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  • Borislav Ivanov

The Removal of The Monument to the Soviet Army in Sofia

After years of objections from former Prime Minister Boyko Borissov's GERB party, a massive monument commemorating the Soviet Army in Sofia will be dismantled and moved to a museum.

Although the pro-European coalition Democratic Bulgaria presented its request to the Sofia Council three years ago, it is now on the agenda of one of the Council's Committees and will most likely be debated during the Council session set for Thursday.

According to Democratic Bulgaria's plan, Sofia Mayor Yordanka Fandakova would seek that the monument is relocated to state property outside of the city centre.

"The monument was created for propaganda in a prime location where it would be continually passed by. Currently, this propaganda objective has faded, as has the requirement for its central location, from which it dominates all Bulgarian institutions," argues the proposal, which also mentions how hazardous the monument is to bystanders.

According to the plan, the monument is unrelated to any historical event. On September 5, 1944, the Soviet Union declared war on Bulgaria and invaded its territory on September 8, 1944. Bulgaria lost BGN 82 billion in raw resources and agricultural productivity during the occupation, which lasted until 1947.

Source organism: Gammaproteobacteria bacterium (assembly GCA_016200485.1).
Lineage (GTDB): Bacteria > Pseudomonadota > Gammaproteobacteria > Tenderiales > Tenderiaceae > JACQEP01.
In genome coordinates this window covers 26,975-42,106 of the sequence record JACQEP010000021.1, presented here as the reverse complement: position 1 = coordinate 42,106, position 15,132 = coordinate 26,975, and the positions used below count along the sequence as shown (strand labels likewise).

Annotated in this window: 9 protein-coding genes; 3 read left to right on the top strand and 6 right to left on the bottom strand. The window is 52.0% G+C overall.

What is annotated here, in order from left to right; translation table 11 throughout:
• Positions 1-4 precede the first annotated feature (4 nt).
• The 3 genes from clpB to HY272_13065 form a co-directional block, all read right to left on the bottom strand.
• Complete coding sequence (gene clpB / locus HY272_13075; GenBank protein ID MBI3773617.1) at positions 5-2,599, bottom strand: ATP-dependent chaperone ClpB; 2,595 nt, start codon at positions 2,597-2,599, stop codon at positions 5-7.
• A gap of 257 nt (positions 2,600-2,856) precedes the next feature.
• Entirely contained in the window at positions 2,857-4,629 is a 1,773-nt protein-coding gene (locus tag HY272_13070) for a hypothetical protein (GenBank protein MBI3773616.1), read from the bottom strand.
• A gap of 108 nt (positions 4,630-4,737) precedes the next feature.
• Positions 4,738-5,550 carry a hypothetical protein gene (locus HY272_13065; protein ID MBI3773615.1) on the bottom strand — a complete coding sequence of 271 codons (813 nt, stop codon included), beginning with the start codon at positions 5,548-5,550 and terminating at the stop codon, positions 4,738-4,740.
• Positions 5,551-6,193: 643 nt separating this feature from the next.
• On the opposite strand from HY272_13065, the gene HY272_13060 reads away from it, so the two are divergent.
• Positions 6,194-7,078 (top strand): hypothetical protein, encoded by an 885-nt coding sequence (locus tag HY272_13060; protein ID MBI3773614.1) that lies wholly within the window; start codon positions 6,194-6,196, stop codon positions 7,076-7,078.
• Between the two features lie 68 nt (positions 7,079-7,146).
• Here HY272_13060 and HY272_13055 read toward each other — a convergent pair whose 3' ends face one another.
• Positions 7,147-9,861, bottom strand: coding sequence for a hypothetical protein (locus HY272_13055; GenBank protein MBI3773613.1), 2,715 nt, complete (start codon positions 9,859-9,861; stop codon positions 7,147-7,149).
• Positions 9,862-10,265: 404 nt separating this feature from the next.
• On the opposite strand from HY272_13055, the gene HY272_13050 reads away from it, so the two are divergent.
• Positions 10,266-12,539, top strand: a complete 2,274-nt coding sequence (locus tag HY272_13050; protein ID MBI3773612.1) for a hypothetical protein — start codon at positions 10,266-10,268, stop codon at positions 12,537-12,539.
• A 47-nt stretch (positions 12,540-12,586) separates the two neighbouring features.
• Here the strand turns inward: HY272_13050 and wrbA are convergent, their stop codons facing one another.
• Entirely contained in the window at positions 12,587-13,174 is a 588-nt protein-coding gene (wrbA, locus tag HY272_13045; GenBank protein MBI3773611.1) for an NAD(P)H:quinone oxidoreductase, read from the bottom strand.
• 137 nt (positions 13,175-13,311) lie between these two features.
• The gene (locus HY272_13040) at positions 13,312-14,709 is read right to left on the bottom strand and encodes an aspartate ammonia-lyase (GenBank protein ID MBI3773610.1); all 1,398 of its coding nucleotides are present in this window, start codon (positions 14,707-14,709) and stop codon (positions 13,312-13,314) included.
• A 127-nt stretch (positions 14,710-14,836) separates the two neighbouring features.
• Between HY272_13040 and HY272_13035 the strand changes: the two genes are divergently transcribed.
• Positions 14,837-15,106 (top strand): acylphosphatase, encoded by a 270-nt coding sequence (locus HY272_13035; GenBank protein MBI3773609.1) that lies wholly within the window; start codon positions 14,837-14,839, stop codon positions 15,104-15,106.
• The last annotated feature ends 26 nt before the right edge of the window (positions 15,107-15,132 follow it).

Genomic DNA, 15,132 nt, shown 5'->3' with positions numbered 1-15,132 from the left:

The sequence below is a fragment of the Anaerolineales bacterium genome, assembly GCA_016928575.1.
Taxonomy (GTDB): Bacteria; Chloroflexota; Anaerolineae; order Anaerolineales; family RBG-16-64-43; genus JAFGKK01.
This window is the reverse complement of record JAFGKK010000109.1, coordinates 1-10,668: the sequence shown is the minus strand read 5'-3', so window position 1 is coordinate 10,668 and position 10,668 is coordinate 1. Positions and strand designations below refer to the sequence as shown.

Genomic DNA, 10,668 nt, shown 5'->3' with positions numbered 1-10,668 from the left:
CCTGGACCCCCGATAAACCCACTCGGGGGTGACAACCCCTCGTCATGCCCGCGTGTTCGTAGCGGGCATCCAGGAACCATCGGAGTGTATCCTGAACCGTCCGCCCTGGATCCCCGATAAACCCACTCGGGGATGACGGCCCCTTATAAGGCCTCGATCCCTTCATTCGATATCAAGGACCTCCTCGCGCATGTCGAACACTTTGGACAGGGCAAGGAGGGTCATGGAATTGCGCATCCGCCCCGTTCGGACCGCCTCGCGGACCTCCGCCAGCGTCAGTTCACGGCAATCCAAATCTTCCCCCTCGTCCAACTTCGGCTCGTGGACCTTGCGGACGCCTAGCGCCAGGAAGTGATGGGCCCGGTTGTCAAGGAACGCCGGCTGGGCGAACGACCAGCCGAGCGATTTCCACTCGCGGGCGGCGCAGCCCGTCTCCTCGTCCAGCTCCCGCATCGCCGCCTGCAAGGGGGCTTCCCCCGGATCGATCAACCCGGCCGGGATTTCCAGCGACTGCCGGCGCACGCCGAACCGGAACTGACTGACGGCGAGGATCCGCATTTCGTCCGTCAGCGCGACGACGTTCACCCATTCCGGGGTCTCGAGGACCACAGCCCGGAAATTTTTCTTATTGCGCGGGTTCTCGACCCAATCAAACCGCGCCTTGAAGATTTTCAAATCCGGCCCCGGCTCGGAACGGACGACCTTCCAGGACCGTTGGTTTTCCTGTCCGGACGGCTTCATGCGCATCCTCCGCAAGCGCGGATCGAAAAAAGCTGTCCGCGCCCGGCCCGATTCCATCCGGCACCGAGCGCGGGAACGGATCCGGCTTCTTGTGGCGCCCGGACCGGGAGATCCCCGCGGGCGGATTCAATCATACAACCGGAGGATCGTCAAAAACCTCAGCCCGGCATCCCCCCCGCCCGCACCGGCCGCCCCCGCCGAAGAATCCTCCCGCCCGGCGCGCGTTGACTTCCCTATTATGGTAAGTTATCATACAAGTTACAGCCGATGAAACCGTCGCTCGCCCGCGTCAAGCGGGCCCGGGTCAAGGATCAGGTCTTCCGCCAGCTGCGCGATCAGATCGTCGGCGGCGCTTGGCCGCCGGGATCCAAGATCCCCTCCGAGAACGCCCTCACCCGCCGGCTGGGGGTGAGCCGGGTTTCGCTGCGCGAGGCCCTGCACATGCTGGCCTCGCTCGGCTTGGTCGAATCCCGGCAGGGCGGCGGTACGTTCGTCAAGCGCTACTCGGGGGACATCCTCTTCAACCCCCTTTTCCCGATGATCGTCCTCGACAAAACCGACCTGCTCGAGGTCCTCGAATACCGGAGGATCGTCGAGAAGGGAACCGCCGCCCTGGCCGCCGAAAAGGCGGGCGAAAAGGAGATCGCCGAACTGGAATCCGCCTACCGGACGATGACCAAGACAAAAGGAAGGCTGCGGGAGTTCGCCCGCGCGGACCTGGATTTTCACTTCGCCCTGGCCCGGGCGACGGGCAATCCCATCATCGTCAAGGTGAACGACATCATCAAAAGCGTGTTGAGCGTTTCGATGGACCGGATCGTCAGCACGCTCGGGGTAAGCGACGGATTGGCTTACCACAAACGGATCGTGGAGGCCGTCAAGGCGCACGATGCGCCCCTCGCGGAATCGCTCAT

"In this sense, this monument, which names the army invading our nation a 'liberator,' is deceptive for the new generation, who did not witness that time and did not study it in school," according to the Democratic Bulgaria report.

While Borissov's party has refused to accept the suggestion filed three years ago, Borissov abruptly spoke out last week regarding removing the monument. He demanded that the inscription on the monument be removed immediately after it was smashed by a citizen in protest of Russian aggression in Ukraine. Fandakova declared a few hours later that a Committee had recognised the inscription as harmful and that it will be removed.

Borisov previously claimed that the GERB municipal councillors in Sofia would support Democratic Bulgaria's request to demolish the monument. The City Council made a resolution to demolish the monument in 1993, but it was never enacted.

According to the Bulgarian Socialist Party (BSP) mouthpiece Duma, BSP city councillors planned to create a human chain around the monument on March 9 to preserve it.

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